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October 25, 1976

Oral Temperature Recording in Coronary Care Units: A Risk Factor?

Author Affiliations

Baylor College of Medicine Houston

JAMA. 1976;236(17):1936-1937. doi:10.1001/jama.1976.03270180014005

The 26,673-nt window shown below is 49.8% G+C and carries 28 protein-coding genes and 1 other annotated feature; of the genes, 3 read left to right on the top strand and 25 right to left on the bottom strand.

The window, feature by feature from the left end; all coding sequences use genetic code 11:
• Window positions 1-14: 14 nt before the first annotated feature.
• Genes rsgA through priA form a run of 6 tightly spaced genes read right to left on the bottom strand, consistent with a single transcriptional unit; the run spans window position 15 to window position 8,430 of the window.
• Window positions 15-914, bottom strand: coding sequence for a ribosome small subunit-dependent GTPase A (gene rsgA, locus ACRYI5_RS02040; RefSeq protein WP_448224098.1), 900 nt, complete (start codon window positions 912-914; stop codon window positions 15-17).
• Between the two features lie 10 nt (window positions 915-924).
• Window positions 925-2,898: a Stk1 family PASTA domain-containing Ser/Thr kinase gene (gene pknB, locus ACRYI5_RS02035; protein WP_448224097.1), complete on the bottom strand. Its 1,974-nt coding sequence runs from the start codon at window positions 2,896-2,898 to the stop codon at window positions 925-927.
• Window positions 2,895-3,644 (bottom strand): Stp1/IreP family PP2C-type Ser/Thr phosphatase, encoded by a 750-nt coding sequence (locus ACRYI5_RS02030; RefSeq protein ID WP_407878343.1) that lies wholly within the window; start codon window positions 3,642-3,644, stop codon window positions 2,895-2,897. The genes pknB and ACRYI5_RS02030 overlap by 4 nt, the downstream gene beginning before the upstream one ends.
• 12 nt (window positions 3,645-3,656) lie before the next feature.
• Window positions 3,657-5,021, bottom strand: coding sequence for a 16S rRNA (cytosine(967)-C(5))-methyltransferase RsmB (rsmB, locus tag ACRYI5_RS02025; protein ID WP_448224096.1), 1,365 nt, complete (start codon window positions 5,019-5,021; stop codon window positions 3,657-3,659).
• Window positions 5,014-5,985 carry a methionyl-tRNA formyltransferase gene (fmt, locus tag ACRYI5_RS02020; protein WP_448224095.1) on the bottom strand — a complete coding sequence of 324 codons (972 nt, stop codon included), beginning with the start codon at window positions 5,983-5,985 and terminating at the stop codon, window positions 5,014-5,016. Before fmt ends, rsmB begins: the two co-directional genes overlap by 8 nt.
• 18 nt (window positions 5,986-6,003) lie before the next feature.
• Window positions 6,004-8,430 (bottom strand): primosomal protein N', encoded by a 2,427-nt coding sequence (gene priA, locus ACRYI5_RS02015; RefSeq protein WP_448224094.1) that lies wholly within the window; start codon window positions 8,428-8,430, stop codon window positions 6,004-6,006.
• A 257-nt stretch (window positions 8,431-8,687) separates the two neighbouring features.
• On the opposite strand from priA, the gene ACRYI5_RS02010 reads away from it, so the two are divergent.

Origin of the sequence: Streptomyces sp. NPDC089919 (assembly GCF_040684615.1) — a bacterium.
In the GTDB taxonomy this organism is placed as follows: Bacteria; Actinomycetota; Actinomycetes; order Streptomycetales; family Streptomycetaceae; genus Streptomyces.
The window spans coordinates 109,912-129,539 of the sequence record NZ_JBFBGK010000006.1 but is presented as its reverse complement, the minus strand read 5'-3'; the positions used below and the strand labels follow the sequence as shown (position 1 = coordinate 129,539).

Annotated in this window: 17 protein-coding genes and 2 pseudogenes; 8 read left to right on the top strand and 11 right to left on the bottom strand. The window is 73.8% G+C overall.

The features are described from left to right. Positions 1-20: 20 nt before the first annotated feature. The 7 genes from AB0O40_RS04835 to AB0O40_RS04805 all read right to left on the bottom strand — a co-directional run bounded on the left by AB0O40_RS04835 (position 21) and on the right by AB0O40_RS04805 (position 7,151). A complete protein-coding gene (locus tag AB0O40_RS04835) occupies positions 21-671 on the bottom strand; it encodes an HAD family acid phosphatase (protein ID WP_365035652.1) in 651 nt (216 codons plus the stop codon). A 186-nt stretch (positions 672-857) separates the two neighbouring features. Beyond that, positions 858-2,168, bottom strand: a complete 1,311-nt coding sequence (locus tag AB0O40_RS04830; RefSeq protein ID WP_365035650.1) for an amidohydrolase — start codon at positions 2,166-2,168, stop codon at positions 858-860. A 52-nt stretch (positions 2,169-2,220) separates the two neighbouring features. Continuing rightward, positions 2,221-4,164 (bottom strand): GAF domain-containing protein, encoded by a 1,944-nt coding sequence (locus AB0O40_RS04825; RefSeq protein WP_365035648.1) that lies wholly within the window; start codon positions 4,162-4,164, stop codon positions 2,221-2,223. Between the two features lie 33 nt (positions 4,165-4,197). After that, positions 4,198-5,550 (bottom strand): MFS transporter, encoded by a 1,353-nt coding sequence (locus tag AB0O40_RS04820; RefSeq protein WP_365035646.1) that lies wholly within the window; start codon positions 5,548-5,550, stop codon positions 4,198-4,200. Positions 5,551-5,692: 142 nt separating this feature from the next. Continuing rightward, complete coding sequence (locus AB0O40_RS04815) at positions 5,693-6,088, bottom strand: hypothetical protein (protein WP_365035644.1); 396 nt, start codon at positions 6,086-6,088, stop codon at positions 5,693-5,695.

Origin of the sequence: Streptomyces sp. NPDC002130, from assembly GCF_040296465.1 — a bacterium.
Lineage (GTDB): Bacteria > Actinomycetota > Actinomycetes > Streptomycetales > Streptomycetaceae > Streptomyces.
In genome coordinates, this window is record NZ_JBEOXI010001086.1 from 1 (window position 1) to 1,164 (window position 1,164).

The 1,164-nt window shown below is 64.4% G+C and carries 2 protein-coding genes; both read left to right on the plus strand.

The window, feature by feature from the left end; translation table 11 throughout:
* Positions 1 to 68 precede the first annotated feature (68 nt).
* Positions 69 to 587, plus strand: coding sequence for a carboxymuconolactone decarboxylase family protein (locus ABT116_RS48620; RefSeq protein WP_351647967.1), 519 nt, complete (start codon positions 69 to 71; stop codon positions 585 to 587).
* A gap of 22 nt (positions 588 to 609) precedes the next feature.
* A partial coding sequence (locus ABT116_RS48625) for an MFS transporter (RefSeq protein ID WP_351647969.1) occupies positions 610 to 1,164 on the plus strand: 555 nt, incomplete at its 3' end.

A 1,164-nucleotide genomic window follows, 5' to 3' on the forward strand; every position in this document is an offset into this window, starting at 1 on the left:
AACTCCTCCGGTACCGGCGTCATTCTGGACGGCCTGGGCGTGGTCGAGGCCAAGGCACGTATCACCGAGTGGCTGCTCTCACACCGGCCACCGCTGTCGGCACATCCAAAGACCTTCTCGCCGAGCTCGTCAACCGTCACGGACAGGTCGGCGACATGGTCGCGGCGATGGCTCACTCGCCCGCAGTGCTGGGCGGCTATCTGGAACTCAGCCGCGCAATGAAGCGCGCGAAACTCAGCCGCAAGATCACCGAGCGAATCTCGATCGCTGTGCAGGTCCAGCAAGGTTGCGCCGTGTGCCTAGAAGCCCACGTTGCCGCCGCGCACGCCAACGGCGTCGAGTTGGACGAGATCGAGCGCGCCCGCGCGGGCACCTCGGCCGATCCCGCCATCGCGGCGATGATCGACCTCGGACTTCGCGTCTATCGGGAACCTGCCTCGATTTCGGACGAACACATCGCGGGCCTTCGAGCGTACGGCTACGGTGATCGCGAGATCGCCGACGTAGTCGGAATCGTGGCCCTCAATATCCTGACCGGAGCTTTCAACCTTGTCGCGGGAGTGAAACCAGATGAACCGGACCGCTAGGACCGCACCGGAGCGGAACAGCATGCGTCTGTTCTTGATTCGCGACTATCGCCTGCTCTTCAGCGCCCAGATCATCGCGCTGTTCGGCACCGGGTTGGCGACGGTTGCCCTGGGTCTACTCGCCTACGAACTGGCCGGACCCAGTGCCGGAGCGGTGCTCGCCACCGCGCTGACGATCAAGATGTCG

To the Editor.—  A 65-year-old man was admitted to a coronary care unit with a diagnosis of acute myocardial infarction. Approximately 20 hours after his admission, ventricular fibrillation developed while he had a glass thermometer under his tongue. The complication was promptly and successfully treated by dc countershock and lidocaine hydrochloride therapy. Subsequently, the patient had a persistent cough, and a chest x-ray film (Figure) showed a fragment of the thermometer in the right main stem bronchus. A few minutes later, the patient coughed up the foreign body spontaneously.Absorption of mercury from the bronchial tree has been reported.1,2 Aspiration of as much as 5 ml mercury into the lungs as a complication of a ruptured Miller-Abbott tube in the nasopharynx has occurred without toxicity.1 Although the absorption of mercury aspirated from a thermometer most likely would not be of clinical importance, the bronchial irritation of this element